Young people are skeptical about agriculture, despite the fact that the sector could provide employment as well as feed the continent and the rest of the world.
Youth unemployment is one of the most pressing issues affecting youth in Sub-Saharan Africa. Global population continues to increase. By 2050 it is estimated to stand at 9 billion with youth aged 15-24 averaging at 14 percent of this sum.
Food and Agriculture Organizations (FAO) estimates that employment and entrepreneurial opportunities will, however, remain limited.
World’s food basket is maintained by aging smallholder farmers in developing countries, despite the large numbers of unemployed youth. The aging generation is not likely to adopt and use new technologies needed to increase productivity and feed the growing population.
In Kenya for example, evidence shows that the number of young people engaging in agriculture is declining. This is a cause for alarm as the general population is increasing and could contribute to food insecurity and economic stagnation for the nation.
Though the number is declining a few young Africans are investing in agribusiness as a means to sustain their lives and those of other people in the community. But Africa’s youth are facing a suit of challenges as they take part in the sector. They include:
Availability of land is fundamental when it comes to farming. Young people often find it difficult to attain land, and even those who can, it is majorly a small chunk owned by their parents (fathers) and has to be shared among the rest of the family members. For young women, the challenge is double, as most customary laws prohibit women from inheriting land.
Thus, even with high sensitization, farming remains a great challenge to young people, who have limited or no land.
Generally, there is limited to no information and education on agriculture and agribusiness. This in turn hinders the development of entrepreneurial ventures, like farming. To change the perception of young people, ready and available information should be provided in schools, libraries and at local municipalities. Additionally, an International Peer-reviewed Journal- Journal of Culture, Society and Development- calls on such information to be relayed in languages and grammar that is best understood by the youth.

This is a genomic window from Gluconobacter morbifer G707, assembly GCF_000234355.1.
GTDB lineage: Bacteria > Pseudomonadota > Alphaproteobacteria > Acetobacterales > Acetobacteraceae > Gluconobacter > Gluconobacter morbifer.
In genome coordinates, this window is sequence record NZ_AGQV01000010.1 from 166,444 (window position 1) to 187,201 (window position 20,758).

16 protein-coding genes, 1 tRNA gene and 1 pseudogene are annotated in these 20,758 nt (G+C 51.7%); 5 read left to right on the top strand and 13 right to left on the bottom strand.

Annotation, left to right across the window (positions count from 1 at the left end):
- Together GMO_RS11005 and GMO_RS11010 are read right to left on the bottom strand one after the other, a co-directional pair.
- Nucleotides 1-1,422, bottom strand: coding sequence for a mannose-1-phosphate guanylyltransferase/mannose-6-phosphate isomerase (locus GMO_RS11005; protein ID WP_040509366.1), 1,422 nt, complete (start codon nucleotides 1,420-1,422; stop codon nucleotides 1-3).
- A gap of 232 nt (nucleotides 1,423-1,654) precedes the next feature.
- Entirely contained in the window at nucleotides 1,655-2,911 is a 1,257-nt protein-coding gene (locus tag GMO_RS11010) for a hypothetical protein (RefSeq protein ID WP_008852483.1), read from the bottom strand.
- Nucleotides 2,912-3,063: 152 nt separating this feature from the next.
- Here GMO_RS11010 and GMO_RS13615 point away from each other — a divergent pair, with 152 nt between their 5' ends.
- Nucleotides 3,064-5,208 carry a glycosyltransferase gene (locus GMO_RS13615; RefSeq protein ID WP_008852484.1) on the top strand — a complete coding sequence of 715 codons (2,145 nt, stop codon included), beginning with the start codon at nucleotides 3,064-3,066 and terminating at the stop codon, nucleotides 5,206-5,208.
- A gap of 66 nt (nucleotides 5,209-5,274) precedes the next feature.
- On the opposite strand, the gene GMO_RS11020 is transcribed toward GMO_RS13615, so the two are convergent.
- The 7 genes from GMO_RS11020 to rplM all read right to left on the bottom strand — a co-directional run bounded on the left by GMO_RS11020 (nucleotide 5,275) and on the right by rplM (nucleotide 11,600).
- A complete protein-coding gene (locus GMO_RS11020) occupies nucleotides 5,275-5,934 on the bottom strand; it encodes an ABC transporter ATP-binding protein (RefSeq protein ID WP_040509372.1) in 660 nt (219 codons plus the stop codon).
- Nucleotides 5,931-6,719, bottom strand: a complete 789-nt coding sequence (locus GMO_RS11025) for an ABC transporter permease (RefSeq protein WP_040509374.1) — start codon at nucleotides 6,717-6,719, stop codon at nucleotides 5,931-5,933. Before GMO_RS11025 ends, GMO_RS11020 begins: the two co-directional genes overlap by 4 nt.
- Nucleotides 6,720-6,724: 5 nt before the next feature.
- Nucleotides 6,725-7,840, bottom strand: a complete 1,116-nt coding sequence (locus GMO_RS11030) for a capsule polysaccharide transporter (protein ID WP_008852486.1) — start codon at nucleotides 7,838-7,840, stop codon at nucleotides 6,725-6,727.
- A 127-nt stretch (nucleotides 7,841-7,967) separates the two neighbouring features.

Access to financial services
For young people who desire to practice farming and are knowledgeable on the subject, access to financial services keeps them away from the venture. Most young people do not possess collateral and lack adequate financial knowledge, which deters them from acquiring financial support.
Hence, financial institutions and like-minded organizations should promote solutions geared towards empowering young people to access credit, savings, insurance as well as start-up funding.
There is nothing as disheartening as having farm produce that is going into waste due to poor access to markets. This can deter youth from engaging further in the sector. International influence of supermarkets and the rigorous standards of their supply chain make it difficult for young people to access markets. In some cultures, women face even greater challenges as their freedom of movement is sometimes limited by the norms.
Young people should thus be equipped with adequate information on access to markets and marketing strategies. Facilitating their involvement in cooperatives and groups can be similarly beneficial in this regard.
Young people’s voice is often not considered when it comes to policy making. For this reason, their needs are not addressed. Local policy makers must consider engaging youth in decision making.
Addressing some of these challenges could encourage more young people to venture into agriculture and agribusiness, a move that will have a ripple effect on Africa's economy.
Cover image credit: Dasan Bobo/World Bank
Second image credit: CGIAR climate on Flickr
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